From BiblePortal Wikipedia

Vine's Expository Dictionary of NT Words [1]

1: Παλαιόω (Strong'S #3822 — Verb — palaioo — pal-ah-yo'-o )

"to make old" (palaios), is translated in  Hebrews 8:13 , firstly, "hath made ... old," secondly (Passive Voice), RV "is becoming old" (AV, "decayeth"); "wax old,"  Luke 12:33;  Hebrews 1:11 . See Old.

2: Διαφθείρω (Strong'S #1311 — Verb — diaphtheiro — dee-af-thi'-ro )

"to destroy utterly," as used in  2—Corinthians 4:16 (here in the Passive Voice, lit., "is being destroyed), is rendered "is decaying" (RV, for AV, "perish"). See Corrupt , Destroy.

Webster's Dictionary [2]

(1): ( n.) Destruction; death.

(2): ( v. t.) To destroy.

(3): ( n.) Cause of decay.

(4): ( v. t.) To cause to decay; to impair.

(5): ( v. i.) To pass gradually from a sound, prosperous, or perfect state, to one of imperfection, adversity, or dissolution; to waste away; to decline; to fail; to become weak, corrupt, or disintegrated; to rot; to perish; as, a tree decays; fortunes decay; hopes decay.

(6): ( n.) Gradual failure of health, strength, soundness, prosperity, or of any species of excellence or perfection; tendency toward dissolution or extinction; corruption; rottenness; decline; deterioration; as, the decay of the body; the decay of virtue; the decay of the Roman empire; a castle in decay.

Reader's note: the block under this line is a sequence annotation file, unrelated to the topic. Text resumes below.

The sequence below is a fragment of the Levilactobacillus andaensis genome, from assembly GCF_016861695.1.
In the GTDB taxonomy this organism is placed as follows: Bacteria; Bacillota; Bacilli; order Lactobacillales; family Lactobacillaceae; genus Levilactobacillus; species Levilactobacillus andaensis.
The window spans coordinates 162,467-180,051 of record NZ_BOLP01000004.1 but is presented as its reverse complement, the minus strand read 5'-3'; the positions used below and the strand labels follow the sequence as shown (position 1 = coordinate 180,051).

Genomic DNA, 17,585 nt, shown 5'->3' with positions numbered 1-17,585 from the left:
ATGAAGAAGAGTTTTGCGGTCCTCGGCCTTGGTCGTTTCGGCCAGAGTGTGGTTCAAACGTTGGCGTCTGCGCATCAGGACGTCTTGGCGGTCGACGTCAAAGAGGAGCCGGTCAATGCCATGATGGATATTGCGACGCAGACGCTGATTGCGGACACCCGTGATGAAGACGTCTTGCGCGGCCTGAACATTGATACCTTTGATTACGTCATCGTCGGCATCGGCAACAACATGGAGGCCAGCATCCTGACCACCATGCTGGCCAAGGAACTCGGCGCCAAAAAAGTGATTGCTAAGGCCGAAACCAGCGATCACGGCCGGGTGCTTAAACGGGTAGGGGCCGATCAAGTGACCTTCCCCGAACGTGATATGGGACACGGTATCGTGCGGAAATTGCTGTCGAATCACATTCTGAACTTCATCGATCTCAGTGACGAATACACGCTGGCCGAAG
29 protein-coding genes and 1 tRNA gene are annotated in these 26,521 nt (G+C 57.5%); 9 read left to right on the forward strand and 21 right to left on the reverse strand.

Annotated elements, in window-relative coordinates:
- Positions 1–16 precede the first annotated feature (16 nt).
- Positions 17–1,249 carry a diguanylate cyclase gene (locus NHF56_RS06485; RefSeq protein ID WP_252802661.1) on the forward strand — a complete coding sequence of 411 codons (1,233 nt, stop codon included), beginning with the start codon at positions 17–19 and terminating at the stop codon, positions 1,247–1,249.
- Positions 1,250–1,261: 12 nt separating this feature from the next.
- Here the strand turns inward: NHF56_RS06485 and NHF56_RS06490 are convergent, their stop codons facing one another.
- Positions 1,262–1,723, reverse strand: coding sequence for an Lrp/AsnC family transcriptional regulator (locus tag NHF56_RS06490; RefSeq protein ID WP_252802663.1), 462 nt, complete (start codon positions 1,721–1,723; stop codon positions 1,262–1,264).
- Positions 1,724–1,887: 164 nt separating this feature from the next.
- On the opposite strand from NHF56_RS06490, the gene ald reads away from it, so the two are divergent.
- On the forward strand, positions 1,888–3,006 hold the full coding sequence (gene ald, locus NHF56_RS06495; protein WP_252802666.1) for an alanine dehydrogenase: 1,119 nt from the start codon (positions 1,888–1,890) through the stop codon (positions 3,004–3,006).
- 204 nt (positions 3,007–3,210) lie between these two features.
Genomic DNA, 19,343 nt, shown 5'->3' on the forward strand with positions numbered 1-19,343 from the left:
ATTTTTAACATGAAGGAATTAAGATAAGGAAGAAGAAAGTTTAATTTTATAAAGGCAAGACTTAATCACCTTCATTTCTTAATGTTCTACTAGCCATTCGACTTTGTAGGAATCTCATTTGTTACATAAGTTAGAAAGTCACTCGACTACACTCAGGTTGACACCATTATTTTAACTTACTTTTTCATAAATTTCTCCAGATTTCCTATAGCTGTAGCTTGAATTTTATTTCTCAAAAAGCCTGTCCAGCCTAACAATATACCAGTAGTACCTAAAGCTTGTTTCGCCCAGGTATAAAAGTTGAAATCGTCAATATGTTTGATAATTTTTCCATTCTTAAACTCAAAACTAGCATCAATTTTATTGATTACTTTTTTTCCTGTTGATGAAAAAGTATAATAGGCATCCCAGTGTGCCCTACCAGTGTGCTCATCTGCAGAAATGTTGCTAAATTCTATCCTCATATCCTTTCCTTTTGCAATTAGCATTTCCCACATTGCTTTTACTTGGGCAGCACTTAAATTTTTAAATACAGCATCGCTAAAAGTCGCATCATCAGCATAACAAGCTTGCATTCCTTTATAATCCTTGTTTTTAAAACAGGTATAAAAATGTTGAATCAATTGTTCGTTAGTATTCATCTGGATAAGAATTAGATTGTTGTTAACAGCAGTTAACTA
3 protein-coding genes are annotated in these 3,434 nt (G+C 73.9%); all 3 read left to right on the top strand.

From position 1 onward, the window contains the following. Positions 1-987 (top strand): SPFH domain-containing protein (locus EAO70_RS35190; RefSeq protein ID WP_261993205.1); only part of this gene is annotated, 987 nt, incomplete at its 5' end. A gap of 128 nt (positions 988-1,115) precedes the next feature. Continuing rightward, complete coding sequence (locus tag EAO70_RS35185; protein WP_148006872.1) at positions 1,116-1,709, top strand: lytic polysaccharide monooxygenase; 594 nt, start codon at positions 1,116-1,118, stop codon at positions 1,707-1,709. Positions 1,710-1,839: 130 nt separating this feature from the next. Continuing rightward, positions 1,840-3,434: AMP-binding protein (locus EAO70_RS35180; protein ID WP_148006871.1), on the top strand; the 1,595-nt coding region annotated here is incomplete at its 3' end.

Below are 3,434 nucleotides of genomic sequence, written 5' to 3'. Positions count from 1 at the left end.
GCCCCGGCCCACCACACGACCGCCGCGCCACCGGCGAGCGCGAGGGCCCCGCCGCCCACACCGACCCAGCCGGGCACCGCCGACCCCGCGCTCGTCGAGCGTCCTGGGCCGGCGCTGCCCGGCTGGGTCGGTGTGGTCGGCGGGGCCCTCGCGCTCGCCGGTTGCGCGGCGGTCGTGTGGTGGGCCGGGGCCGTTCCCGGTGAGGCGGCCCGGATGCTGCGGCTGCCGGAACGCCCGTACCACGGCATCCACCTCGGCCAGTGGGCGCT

Wilson's Dictionary of Bible Types [3]

 Hebrews 8:13 (b) The Lord uses this strange word to describe the condition of the Old Testament plan and method of dealing with men according to "the law of Moses." The plan failed because of the evil hearts of men. (  Hebrews 7:18-19). Men could not, would not, and did not keep the law. The rebellion in their hearts and the sinfulness of their natures prevented the law from doing for them what should have been done. For that cause the loving GOD of Heaven arranged a new plan entirely and sent Christ Jesus to give the gift of eternal life so that men would be made right inside. Then the outside actions would be according to the Word of GOD.

King James Dictionary [4]

DECA'Y, Fr. dechoir, from L. de and cado, to fall, or decedo.

International Standard Bible Encyclopedia [5]

dē̇ - ´: Although this word is still in good use in both its literal sense, of the putrefaction of either animal or vegetable matter, and its derived sense, denoting any deterioration, decline or gradual failure, the Revised Version (British and American) has replaced it by other expressions in  Leviticus 25:35;  Ecclesiastes 10:18;  Isaiah 44:26;  Hebrews 8:13; in some of these cases with a gain in accuracy of translation. In  Nehemiah 4:10 ( כּשׁל , kāshal , "to be feeble," "stumble") the Revised Version (British and American) retains "is decayed"; in  Job 14:11 ( חרב , ḥārēbh , "to be dried up") the American Standard Revised Version substitutes "wasteth," and in  John 11:39 the American Standard Revised Version has "the body decayeth" instead of the more literal translation offensive to modern ears ( ὄζει , ózei , "emits a smell").